The Critical Psychiatry Network always surprises me for the firepower it has, and yet how it always seems to be in curmudgeonly despair about the state of mental health services, and the way the world has inevitably made it like that. And this conference did much the same – an extremely lucid and persuasive set of arguments from five speakers all of whom came from different angles on the same central proposition: we’re going to hell in a handcart. And the only thing we can do about it is to argue p-values, point out loopholes in pharmaceutical regulation, or bask in the comfort of seeing how Foucault said it all years ago. No, I’m sorry, that’s a cheap jibe – these were serious academic contributions to a major modern critique of our current system.
Maybe what I’m fed up with is how little impact ‘serious academic contributions’ have in the world’s current – deplorable and frightening – state of epistemology and ontology. I read about it from ‘real intellectuals’ in the London Review of Books, I hear it from our group members’ fight to have their profound disabilities recognised by the ‘welfare state’, I learn all about it from my wife in how her job, managing the operating theatres in a large teaching hospital trust, attempts at humanity are constantly undermined by ‘the machine’, I see it in the mechanistic way young doctors are now taught their skills and knowledge, and I feel it impinging everywhere around us. And others describe far better than I how the two major political events of the west, in 2016, are now playing it out…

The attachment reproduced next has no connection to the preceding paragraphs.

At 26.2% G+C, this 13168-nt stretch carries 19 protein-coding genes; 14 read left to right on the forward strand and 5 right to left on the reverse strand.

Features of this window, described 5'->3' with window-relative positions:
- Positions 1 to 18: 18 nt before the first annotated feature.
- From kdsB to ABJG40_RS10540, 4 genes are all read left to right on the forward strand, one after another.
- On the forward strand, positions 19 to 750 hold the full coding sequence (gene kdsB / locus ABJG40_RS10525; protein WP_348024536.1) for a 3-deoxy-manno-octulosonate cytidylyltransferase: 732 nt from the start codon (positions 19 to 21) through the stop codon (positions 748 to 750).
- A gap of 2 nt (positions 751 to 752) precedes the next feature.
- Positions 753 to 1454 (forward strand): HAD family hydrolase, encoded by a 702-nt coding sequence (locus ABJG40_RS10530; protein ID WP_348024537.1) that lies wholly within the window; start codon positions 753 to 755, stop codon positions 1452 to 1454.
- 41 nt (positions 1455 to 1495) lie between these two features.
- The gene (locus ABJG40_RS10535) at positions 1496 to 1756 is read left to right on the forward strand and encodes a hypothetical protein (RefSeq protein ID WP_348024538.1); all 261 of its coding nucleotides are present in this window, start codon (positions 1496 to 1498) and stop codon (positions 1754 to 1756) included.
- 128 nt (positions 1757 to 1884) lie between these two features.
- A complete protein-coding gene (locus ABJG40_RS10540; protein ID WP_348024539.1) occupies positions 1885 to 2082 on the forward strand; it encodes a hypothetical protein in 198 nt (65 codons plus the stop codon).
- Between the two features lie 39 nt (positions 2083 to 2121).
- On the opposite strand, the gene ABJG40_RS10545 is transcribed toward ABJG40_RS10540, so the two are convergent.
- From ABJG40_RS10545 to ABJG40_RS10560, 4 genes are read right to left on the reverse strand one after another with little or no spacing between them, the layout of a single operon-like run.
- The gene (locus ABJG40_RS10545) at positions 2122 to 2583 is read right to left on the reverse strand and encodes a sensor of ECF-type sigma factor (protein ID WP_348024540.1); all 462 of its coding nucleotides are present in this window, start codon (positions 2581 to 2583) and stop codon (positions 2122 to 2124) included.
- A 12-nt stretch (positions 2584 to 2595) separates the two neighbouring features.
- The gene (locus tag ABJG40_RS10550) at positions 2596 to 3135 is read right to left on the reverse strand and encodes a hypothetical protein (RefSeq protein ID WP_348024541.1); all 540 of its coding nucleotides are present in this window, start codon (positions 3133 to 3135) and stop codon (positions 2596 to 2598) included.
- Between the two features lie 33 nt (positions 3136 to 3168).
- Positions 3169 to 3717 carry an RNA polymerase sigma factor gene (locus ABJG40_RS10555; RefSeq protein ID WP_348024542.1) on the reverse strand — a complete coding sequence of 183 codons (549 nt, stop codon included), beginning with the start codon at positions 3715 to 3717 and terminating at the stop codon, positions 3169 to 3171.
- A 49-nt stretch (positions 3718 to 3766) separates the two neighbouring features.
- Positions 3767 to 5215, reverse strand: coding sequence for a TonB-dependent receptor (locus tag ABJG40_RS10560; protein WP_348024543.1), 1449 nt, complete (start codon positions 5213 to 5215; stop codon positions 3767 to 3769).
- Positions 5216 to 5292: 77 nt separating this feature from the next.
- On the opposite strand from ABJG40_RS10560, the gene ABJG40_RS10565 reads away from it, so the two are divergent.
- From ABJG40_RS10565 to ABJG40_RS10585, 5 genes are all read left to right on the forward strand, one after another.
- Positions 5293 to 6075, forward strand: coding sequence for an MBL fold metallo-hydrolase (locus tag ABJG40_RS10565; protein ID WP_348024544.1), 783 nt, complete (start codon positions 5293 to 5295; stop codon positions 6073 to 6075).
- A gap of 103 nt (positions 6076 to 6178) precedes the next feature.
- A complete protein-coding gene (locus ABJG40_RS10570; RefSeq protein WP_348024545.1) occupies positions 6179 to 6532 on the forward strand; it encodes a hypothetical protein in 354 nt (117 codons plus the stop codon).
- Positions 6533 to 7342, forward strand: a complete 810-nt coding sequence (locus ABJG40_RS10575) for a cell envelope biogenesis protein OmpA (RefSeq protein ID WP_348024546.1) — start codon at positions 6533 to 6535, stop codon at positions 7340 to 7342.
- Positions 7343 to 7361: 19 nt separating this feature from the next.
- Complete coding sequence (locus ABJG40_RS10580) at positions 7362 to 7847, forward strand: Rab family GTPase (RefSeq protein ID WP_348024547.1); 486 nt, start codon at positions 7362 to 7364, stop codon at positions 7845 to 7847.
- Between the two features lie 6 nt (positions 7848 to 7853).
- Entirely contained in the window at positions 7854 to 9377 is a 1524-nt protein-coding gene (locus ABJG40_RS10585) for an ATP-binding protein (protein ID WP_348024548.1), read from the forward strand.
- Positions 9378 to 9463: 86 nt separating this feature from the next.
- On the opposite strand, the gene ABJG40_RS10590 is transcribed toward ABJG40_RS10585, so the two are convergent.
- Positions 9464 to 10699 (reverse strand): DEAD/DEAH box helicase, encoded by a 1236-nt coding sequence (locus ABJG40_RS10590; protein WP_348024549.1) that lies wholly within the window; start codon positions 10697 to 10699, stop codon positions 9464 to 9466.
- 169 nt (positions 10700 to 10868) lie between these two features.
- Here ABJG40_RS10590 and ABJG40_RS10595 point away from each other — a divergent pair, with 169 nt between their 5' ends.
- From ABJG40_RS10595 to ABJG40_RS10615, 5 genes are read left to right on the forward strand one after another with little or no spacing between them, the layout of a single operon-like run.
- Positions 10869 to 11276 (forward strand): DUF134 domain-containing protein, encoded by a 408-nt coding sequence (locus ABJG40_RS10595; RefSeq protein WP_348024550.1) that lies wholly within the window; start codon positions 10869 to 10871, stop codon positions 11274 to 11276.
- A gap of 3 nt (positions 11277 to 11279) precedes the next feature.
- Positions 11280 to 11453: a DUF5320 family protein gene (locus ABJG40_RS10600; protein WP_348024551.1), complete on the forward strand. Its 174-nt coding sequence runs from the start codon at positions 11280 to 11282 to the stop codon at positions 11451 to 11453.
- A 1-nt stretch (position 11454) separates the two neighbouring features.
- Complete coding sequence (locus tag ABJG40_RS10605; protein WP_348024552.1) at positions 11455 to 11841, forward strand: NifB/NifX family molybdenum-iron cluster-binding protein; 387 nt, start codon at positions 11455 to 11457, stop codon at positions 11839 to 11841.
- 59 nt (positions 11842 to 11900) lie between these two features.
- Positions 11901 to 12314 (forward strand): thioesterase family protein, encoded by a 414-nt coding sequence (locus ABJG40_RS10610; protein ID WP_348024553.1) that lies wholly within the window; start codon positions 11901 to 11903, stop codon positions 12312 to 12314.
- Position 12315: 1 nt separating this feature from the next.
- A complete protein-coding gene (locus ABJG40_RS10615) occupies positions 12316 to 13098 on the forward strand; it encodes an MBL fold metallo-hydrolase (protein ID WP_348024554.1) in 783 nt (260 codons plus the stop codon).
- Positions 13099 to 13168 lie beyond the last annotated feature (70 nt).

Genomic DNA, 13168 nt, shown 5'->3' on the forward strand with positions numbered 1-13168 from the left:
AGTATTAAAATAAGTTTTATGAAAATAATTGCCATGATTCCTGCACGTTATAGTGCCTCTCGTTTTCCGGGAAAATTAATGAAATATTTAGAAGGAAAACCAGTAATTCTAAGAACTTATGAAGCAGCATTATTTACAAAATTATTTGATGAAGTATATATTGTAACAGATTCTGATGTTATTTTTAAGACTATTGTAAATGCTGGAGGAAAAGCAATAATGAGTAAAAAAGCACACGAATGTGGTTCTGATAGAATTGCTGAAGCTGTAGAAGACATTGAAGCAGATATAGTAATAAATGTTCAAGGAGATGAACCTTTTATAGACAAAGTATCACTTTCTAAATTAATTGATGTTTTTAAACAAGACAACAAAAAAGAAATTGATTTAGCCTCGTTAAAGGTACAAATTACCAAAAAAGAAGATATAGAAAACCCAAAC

But here’s a quick roundup of what I was excited by at the annual gathering of the Critical Psychiatry Network: